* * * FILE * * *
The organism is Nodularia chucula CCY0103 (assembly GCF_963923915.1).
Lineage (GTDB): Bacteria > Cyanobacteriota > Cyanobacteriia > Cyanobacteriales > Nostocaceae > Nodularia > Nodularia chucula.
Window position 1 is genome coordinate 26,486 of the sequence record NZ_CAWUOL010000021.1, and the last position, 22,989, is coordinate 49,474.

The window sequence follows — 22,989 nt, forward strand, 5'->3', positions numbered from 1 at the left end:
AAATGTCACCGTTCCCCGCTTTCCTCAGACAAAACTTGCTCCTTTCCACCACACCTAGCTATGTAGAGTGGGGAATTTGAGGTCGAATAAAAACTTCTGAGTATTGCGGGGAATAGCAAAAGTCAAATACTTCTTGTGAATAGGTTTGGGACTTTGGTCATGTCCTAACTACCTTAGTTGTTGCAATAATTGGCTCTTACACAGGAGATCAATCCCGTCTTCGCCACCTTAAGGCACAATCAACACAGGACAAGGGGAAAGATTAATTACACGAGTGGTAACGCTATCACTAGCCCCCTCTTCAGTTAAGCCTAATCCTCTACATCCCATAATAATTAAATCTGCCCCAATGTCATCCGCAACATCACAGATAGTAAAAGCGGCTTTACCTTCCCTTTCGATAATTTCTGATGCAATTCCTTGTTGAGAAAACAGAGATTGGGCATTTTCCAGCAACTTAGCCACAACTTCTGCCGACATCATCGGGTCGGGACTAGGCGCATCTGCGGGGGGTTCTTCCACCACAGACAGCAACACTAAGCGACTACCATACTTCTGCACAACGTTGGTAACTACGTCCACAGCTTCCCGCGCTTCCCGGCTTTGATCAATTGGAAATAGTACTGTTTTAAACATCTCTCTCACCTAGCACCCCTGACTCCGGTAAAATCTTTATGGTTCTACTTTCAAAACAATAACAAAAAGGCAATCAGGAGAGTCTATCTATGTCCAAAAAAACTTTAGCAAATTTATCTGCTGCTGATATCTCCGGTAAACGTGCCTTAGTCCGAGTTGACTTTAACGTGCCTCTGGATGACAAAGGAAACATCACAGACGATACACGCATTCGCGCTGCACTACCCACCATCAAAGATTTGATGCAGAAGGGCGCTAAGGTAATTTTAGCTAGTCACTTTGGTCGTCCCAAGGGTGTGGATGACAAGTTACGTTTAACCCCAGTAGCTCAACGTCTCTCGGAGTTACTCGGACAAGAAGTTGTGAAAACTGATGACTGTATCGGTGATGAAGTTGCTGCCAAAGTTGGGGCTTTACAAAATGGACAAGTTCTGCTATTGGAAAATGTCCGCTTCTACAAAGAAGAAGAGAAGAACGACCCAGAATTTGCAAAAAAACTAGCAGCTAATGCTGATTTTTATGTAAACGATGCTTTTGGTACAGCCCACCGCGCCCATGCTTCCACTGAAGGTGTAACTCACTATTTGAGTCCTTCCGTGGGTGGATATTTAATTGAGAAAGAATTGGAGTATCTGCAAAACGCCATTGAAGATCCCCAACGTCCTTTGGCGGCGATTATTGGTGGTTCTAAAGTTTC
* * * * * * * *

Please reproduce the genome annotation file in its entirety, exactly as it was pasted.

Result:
The organism is Nodularia chucula CCY0103 (assembly GCF_963923915.1).
Lineage (GTDB): Bacteria > Cyanobacteriota > Cyanobacteriia > Cyanobacteriales > Nostocaceae > Nodularia > Nodularia chucula.
Window position 1 is genome coordinate 26,486 of the sequence record NZ_CAWUOL010000021.1, and the last position, 22,989, is coordinate 49,474.

The window sequence follows — 22,989 nt, forward strand, 5'->3', positions numbered from 1 at the left end:
AAATGTCACCGTTCCCCGCTTTCCTCAGACAAAACTTGCTCCTTTCCACCACACCTAGCTATGTAGAGTGGGGAATTTGAGGTCGAATAAAAACTTCTGAGTATTGCGGGGAATAGCAAAAGTCAAATACTTCTTGTGAATAGGTTTGGGACTTTGGTCATGTCCTAACTACCTTAGTTGTTGCAATAATTGGCTCTTACACAGGAGATCAATCCCGTCTTCGCCACCTTAAGGCACAATCAACACAGGACAAGGGGAAAGATTAATTACACGAGTGGTAACGCTATCACTAGCCCCCTCTTCAGTTAAGCCTAATCCTCTACATCCCATAATAATTAAATCTGCCCCAATGTCATCCGCAACATCACAGATAGTAAAAGCGGCTTTACCTTCCCTTTCGATAATTTCTGATGCAATTCCTTGTTGAGAAAACAGAGATTGGGCATTTTCCAGCAACTTAGCCACAACTTCTGCCGACATCATCGGGTCGGGACTAGGCGCATCTGCGGGGGGTTCTTCCACCACAGACAGCAACACTAAGCGACTACCATACTTCTGCACAACGTTGGTAACTACGTCCACAGCTTCCCGCGCTTCCCGGCTTTGATCAATTGGAAATAGTACTGTTTTAAACATCTCTCTCACCTAGCACCCCTGACTCCGGTAAAATCTTTATGGTTCTACTTTCAAAACAATAACAAAAAGGCAATCAGGAGAGTCTATCTATGTCCAAAAAAACTTTAGCAAATTTATCTGCTGCTGATATCTCCGGTAAACGTGCCTTAGTCCGAGTTGACTTTAACGTGCCTCTGGATGACAAAGGAAACATCACAGACGATACACGCATTCGCGCTGCACTACCCACCATCAAAGATTTGATGCAGAAGGGCGCTAAGGTAATTTTAGCTAGTCACTTTGGTCGTCCCAAGGGTGTGGATGACAAGTTACGTTTAACCCCAGTAGCTCAACGTCTCTCGGAGTTACTCGGACAAGAAGTTGTGAAAACTGATGACTGTATCGGTGATGAAGTTGCTGCCAAAGTTGGGGCTTTACAAAATGGACAAGTTCTGCTATTGGAAAATGTCCGCTTCTACAAAGAAGAAGAGAAGAACGACCCAGAATTTGCAAAAAAACTAGCAGCTAATGCTGATTTTTATGTAAACGATGCTTTTGGTACAGCCCACCGCGCCCATGCTTCCACTGAAGGTGTAACTCACTATTTGAGTCCTTCCGTGGGTGGATATTTAATTGAGAAAGAATTGGAGTATCTGCAAAACGCCATTGAAGATCCCCAACGTCCTTTGGCGGCGATTATTGGTGGTTCTAAAGTTTC